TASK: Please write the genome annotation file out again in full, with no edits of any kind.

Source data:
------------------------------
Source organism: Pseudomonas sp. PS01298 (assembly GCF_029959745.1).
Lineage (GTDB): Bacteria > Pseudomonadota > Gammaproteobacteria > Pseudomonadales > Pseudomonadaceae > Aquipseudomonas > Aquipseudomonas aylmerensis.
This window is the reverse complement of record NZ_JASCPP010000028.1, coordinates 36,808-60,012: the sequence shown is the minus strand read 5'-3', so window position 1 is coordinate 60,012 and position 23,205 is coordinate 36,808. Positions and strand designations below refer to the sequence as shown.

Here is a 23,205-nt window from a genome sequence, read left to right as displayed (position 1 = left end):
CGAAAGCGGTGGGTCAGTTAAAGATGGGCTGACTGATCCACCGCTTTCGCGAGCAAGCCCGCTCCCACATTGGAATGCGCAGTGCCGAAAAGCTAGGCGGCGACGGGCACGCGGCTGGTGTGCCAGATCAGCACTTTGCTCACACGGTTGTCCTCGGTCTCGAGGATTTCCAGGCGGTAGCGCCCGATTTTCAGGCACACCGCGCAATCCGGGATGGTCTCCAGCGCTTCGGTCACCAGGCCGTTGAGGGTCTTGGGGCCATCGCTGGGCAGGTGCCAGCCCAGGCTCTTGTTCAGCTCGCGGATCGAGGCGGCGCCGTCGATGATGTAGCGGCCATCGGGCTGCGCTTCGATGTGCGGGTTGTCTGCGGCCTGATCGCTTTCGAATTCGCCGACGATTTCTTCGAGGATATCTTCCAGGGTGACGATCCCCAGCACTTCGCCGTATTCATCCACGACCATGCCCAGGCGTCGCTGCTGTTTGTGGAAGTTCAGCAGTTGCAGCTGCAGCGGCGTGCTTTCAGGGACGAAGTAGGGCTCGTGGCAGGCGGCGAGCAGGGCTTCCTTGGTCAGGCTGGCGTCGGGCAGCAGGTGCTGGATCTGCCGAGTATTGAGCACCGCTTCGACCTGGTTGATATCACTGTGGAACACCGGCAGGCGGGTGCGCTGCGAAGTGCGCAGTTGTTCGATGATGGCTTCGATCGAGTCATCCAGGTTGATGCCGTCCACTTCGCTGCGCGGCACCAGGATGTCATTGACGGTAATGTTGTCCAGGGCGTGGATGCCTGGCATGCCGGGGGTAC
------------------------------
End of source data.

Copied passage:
Source organism: Pseudomonas sp. PS01298 (assembly GCF_029959745.1).
Lineage (GTDB): Bacteria > Pseudomonadota > Gammaproteobacteria > Pseudomonadales > Pseudomonadaceae > Aquipseudomonas > Aquipseudomonas aylmerensis.
This window is the reverse complement of record NZ_JASCPP010000028.1, coordinates 36,808-60,012: the sequence shown is the minus strand read 5'-3', so window position 1 is coordinate 60,012 and position 23,205 is coordinate 36,808. Positions and strand designations below refer to the sequence as shown.

Here is a 23,205-nt window from a genome sequence, read left to right as displayed (position 1 = left end):
CGAAAGCGGTGGGTCAGTTAAAGATGGGCTGACTGATCCACCGCTTTCGCGAGCAAGCCCGCTCCCACATTGGAATGCGCAGTGCCGAAAAGCTAGGCGGCGACGGGCACGCGGCTGGTGTGCCAGATCAGCACTTTGCTCACACGGTTGTCCTCGGTCTCGAGGATTTCCAGGCGGTAGCGCCCGATTTTCAGGCACACCGCGCAATCCGGGATGGTCTCCAGCGCTTCGGTCACCAGGCCGTTGAGGGTCTTGGGGCCATCGCTGGGCAGGTGCCAGCCCAGGCTCTTGTTCAGCTCGCGGATCGAGGCGGCGCCGTCGATGATGTAGCGGCCATCGGGCTGCGCTTCGATGTGCGGGTTGTCTGCGGCCTGATCGCTTTCGAATTCGCCGACGATTTCTTCGAGGATATCTTCCAGGGTGACGATCCCCAGCACTTCGCCGTATTCATCCACGACCATGCCCAGGCGTCGCTGCTGTTTGTGGAAGTTCAGCAGTTGCAGCTGCAGCGGCGTGCTTTCAGGGACGAAGTAGGGCTCGTGGCAGGCGGCGAGCAGGGCTTCCTTGGTCAGGCTGGCGTCGGGCAGCAGGTGCTGGATCTGCCGAGTATTGAGCACCGCTTCGACCTGGTTGATATCACTGTGGAACACCGGCAGGCGGGTGCGCTGCGAAGTGCGCAGTTGTTCGATGATGGCTTCGATCGAGTCATCCAGGTTGATGCCGTCCACTTCGCTGCGCGGCACCAGGATGTCATTGACGGTAATGTTGTCCAGGGCGTGGATGCCTGGCATGCCGGGGGTAC